This book is…

unputdownable

shocking

engaging

entertaining

spooky

Publisher: Dutton Books

Genre: thriller

Page Count: 384

ISBN: 1524743070

Available here from IndieBound.

Will you read The Last Time I Lied? What thriller would you recommend?

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Review: Sharp Objects by Gillian Flynn

My Rating: 4 / 5 stars

Verdict: Buy Borrow Bypass

Synopsis (from Goodreads):

Fresh from a brief stay at a psych hospital, reporter Camille Preaker faces a troubling assignment: she must return to her tiny hometown to cover the murders of two preteen girls. For years, Camille has hardly spoken to her neurotic, hypochondriac mother or to the half-sister she barely knows: a beautiful thirteen-year-old with an eerie grip on the town. Now, installed in her old bedroom in her family’s Victorian mansion, Camille finds herself identifying with the young victims—a bit too strongly. Dogged by her own demons, she must unravel the psychological puzzle of her own past if she wants to get the story—and survive this homecoming.

My Thoughts:

This story is creepy! I loved how much Flynn used Missouri in this story. Missouri is not just the setting of this novel, it is a character in this novel. From luxurious details about the heat and how it gets under your skin to descriptions of the fields and rivers around town, Flynn lets Missouri embody the story. The characters in Sharp Objects are dried up, prickly, and bored. It reminds me of the play Cat On A Hot Tin Roof. In both stories, the unrelenting heat coupled with limited locations drives the characters to make questionable choices. And no one wants to own up to their mistakes.

Camille is a fascinating protagonist. We learn early on that she previously spent time in a psychiatric hospital and that she’s also a heavy drinker. Immediately, Camille’s perceptions are distrusted. Most characters in Sharp Objects act different ways with different people which, especially when coupled with the heat, mean appearances can be deceiving. Camille is also obstinate at times, and her futile interactions with her distant family make the reader question what really happened to drive a wedge between mother and daughter.

And speaking of mothers and daughters, Camille and her mother, Adora, are destructive to themselves, each other, and everyone around them. One of the things I loved about Gone Girl was how much Flynn pushed back against traditional gender roles and challenged some stereotypes. She takes a similar approach in Sharp Objects by questioning the notion that all women should be mothers and that they are, inherently, good mothers. To say that Adora is not a good mother is a massive understatement. Camille seems reluctant to take that path herself which is understandable once we get to know Adora.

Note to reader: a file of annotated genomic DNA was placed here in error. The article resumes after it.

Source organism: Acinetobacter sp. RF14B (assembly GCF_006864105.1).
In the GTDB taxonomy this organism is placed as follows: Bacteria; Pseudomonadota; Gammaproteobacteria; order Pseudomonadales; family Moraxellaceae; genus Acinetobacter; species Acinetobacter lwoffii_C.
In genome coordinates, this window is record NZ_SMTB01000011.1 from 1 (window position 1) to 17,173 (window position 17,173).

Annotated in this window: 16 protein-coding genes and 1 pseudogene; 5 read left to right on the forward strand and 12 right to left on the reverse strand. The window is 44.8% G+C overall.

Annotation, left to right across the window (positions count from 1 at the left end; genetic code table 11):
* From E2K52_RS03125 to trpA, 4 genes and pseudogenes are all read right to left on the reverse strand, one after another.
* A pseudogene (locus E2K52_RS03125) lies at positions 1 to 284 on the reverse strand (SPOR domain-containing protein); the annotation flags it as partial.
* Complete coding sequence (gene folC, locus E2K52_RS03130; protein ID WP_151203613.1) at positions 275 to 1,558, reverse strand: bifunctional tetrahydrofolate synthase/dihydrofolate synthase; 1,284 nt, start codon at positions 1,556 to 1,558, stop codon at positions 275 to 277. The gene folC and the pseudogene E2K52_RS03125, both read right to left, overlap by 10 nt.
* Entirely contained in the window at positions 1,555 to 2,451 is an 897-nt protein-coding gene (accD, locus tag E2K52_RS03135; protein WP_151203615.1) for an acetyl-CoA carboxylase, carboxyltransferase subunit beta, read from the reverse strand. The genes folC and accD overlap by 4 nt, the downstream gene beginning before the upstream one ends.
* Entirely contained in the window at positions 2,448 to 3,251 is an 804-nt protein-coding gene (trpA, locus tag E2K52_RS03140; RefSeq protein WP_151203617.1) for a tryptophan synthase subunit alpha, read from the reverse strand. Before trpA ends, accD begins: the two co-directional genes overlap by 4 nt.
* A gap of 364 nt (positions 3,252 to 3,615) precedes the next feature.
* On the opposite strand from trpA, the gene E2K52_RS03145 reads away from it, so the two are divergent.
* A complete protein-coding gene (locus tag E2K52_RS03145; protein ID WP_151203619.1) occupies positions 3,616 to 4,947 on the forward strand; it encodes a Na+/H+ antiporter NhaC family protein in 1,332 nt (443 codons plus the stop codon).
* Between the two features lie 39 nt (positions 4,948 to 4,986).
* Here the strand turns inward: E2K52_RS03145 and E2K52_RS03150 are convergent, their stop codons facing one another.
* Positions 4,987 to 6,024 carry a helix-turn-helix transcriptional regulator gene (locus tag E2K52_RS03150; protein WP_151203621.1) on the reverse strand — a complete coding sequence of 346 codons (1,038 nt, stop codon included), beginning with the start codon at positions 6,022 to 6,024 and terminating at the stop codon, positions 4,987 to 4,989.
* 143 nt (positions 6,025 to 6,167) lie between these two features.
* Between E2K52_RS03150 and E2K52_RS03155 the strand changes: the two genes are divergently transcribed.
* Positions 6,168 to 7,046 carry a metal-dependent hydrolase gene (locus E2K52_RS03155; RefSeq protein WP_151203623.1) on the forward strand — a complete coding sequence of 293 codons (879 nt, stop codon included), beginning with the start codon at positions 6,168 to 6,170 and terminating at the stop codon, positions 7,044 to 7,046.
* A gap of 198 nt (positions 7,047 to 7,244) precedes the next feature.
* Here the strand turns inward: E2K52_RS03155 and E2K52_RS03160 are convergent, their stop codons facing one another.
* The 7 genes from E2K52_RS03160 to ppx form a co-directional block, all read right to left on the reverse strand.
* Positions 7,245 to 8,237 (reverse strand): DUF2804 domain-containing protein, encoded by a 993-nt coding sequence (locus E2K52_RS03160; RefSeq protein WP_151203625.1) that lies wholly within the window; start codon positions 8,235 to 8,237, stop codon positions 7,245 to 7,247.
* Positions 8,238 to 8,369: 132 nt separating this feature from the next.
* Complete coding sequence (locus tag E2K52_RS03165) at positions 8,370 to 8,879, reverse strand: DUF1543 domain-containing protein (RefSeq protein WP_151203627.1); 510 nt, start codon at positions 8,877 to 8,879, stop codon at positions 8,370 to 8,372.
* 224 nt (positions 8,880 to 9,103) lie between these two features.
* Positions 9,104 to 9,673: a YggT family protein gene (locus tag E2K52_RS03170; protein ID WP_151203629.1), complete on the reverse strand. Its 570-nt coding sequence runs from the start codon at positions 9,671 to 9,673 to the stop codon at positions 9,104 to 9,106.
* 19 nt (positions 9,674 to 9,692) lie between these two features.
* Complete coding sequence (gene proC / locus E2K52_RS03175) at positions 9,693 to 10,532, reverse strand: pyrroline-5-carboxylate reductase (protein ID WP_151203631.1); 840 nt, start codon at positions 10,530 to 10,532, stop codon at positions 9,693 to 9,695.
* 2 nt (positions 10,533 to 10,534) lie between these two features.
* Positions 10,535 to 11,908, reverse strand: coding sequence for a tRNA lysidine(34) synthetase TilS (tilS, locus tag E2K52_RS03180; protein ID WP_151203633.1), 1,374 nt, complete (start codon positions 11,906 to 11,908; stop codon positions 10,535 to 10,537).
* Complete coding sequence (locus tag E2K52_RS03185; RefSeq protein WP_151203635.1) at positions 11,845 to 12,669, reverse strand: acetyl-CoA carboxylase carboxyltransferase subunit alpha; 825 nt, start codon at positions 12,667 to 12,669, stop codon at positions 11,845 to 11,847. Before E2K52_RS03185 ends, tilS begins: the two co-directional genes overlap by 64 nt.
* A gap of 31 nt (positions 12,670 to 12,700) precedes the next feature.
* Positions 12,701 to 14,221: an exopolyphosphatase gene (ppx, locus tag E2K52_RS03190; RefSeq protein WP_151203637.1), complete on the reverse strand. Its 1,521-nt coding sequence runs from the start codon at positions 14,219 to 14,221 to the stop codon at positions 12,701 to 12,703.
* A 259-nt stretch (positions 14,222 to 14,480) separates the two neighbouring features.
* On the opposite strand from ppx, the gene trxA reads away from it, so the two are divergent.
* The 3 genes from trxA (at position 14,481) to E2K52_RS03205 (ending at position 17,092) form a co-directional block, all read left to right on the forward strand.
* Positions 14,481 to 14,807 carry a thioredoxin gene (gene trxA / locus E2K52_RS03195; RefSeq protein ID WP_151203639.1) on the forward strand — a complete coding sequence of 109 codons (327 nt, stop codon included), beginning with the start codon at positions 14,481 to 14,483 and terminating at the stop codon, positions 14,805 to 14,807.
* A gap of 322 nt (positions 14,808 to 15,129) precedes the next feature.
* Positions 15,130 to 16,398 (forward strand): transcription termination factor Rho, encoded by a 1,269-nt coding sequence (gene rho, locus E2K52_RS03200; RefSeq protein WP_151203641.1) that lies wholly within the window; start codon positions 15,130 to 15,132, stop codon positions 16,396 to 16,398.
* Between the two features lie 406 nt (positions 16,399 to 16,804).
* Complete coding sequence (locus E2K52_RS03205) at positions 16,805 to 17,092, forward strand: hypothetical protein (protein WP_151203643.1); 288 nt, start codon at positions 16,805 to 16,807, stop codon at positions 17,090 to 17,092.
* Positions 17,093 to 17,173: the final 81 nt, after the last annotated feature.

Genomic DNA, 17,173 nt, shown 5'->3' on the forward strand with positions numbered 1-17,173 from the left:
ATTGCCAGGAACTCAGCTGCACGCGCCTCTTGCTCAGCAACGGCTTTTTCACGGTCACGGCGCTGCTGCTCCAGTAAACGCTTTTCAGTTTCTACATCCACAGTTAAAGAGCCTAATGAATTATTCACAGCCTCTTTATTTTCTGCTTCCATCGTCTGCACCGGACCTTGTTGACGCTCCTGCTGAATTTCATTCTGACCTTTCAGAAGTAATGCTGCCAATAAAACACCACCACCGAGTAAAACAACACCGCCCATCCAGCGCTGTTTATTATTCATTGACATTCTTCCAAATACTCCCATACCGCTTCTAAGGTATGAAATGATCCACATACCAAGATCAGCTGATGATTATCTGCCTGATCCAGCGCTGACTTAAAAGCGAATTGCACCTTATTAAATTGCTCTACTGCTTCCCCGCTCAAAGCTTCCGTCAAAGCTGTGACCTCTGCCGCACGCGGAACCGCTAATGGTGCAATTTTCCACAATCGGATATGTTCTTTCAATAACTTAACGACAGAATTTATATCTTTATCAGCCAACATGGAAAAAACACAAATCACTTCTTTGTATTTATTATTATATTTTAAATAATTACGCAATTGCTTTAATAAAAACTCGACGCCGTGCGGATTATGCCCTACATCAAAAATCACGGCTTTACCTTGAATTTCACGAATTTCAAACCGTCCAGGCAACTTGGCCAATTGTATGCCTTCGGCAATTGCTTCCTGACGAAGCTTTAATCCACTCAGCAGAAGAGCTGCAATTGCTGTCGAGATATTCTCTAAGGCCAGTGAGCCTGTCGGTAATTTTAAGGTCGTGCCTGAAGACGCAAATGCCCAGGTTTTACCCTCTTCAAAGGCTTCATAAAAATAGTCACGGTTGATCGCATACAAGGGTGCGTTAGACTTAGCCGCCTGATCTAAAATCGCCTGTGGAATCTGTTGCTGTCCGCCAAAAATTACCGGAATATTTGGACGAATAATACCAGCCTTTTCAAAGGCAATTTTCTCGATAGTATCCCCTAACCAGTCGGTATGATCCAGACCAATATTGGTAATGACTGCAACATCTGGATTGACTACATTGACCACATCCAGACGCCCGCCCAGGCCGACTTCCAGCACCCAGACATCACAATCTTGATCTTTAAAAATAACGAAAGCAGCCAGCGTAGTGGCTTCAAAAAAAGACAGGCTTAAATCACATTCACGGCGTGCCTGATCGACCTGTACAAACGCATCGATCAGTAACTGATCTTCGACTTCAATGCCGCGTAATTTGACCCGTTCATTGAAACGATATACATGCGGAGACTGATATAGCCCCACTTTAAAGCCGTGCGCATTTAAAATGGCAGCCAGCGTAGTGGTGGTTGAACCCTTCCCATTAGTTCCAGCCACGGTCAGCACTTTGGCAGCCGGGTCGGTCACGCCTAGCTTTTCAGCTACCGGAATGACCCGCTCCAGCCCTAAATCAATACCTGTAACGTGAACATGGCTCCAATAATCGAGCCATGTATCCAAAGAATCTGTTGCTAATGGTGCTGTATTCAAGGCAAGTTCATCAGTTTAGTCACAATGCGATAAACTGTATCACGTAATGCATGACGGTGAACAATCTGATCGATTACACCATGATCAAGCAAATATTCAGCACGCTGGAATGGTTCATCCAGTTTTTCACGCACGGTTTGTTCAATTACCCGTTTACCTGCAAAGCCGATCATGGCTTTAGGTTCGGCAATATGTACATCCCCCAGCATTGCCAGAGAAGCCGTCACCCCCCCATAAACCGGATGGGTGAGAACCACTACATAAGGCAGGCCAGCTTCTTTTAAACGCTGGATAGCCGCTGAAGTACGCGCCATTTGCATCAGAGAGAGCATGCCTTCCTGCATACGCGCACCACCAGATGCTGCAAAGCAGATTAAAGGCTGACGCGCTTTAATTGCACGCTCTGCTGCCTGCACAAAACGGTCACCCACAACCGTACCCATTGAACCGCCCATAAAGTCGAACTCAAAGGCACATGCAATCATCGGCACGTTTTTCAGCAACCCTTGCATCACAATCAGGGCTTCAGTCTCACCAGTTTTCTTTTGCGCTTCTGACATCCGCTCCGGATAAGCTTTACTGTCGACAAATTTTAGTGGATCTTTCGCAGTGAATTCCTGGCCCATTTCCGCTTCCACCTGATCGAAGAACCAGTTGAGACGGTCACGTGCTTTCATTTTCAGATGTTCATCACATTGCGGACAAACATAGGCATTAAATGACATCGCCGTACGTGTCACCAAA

Wrap Up:

Overall, I really enjoyed this book! Sharp Objects is definitely more gruesome than Gone Girl, so please keep that in mind if you’re expecting many similarities in tone. I’m eagerly awaiting the HBO miniseries and can’t wait to see how it compares to the book. I would also love to see this turned into a play. It would work quite well! I highly recommend this book, especially for fans of Tana French.

This book is…

sensuous

unputdownable

eerie

unsettling

shocking

This book contains content warnings for…

self-harm

child abuse

animal abuse

Publisher: Broadway Books

Genre: mystery

Page Count: 254

ISBN: 0307341550

Available here from IndieBound.

Have you read Sharp Objects? What mystery book would you recommend?

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Review: The Cruelest Month by Louise Penny

My Rating: 4 / 5 stars

Verdict: Buy Borrow Bypass

Synopsis (from Goodreads):

Welcome to Three Pines, where the cruelest month is about to deliver on its threat. It’s spring in the tiny, forgotten village; buds are on the trees and the first flowers are struggling through the newly thawed earth. But not everything is meant to return to life. . .

When some villagers decide to celebrate Easter with a séance at the Old Hadley House, they are hoping to rid the town of its evil—until one of their party dies of fright. Was this a natural death, or was the victim somehow helped along? Brilliant, compassionate Chief Inspector Armand Gamache of the Sûreté du Québec is called to investigate, in a case that will force him to face his own ghosts as well as those of a seemingly idyllic town where relationships are far more dangerous than they seem.

My Thoughts:

The murder mystery in this book was really intriguing. This story kicks off with all things haunted and spooky as the central characters attempt a séance in an old house. I thought this was a fun twist on the ‘scared to death’ saying. Penny writes mysteries similarly to Agatha Christie. While reading the story, it’s impossible to predict the murderer. But once everything is revealed, it feels like the answer was right in front of you the whole time! I can assure you that this murder’s solution is quite surprising. There are lots of great plot twists in this story which keeps this book moving along nicely.

The Cruelest Month introduced us to a few new Three Pines residents, which was nicely timed to shake up the cast a bit. While I always enjoy Penny’s writing style, this book struck me as even more lyrical than the previous ones. I enjoyed her musings on the themes of spring, rebirth, and resurrection. Penny did a great job of tying these themes in with the mystery solution and resolution of some other plot points. The ending of this story is difficult to discuss without spoiling everything, but rest assured that The Cruelest Month wraps up this trilogy quite nicely, while still providing room for this series to grow.

Wrap Up: